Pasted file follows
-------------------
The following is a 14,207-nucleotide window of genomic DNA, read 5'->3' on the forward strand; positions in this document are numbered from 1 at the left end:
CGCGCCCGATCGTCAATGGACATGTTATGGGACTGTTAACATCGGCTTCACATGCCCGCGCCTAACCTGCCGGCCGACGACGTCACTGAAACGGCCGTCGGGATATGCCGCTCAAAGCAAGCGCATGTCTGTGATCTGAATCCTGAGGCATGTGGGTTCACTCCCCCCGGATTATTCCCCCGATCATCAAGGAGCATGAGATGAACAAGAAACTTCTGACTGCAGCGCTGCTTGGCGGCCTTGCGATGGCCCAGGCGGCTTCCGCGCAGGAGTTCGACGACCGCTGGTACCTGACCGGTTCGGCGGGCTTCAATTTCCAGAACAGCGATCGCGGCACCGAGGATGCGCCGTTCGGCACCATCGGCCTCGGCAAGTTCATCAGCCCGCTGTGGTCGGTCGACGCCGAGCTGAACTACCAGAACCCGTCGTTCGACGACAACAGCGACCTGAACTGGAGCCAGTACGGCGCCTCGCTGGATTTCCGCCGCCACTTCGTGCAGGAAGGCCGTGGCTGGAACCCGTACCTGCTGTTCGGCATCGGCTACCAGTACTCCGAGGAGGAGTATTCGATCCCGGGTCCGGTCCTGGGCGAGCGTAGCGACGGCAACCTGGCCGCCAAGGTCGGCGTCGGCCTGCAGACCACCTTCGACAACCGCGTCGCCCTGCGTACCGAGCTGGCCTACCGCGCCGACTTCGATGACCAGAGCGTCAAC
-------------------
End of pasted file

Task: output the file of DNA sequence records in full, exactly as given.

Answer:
The following is a 14,207-nucleotide window of genomic DNA, read 5'->3' on the forward strand; positions in this document are numbered from 1 at the left end:
CGCGCCCGATCGTCAATGGACATGTTATGGGACTGTTAACATCGGCTTCACATGCCCGCGCCTAACCTGCCGGCCGACGACGTCACTGAAACGGCCGTCGGGATATGCCGCTCAAAGCAAGCGCATGTCTGTGATCTGAATCCTGAGGCATGTGGGTTCACTCCCCCCGGATTATTCCCCCGATCATCAAGGAGCATGAGATGAACAAGAAACTTCTGACTGCAGCGCTGCTTGGCGGCCTTGCGATGGCCCAGGCGGCTTCCGCGCAGGAGTTCGACGACCGCTGGTACCTGACCGGTTCGGCGGGCTTCAATTTCCAGAACAGCGATCGCGGCACCGAGGATGCGCCGTTCGGCACCATCGGCCTCGGCAAGTTCATCAGCCCGCTGTGGTCGGTCGACGCCGAGCTGAACTACCAGAACCCGTCGTTCGACGACAACAGCGACCTGAACTGGAGCCAGTACGGCGCCTCGCTGGATTTCCGCCGCCACTTCGTGCAGGAAGGCCGTGGCTGGAACCCGTACCTGCTGTTCGGCATCGGCTACCAGTACTCCGAGGAGGAGTATTCGATCCCGGGTCCGGTCCTGGGCGAGCGTAGCGACGGCAACCTGGCCGCCAAGGTCGGCGTCGGCCTGCAGACCACCTTCGACAACCGCGTCGCCCTGCGTACCGAGCTGGCCTACCGCGCCGACTTCGATGACCAGAGCGTCAAC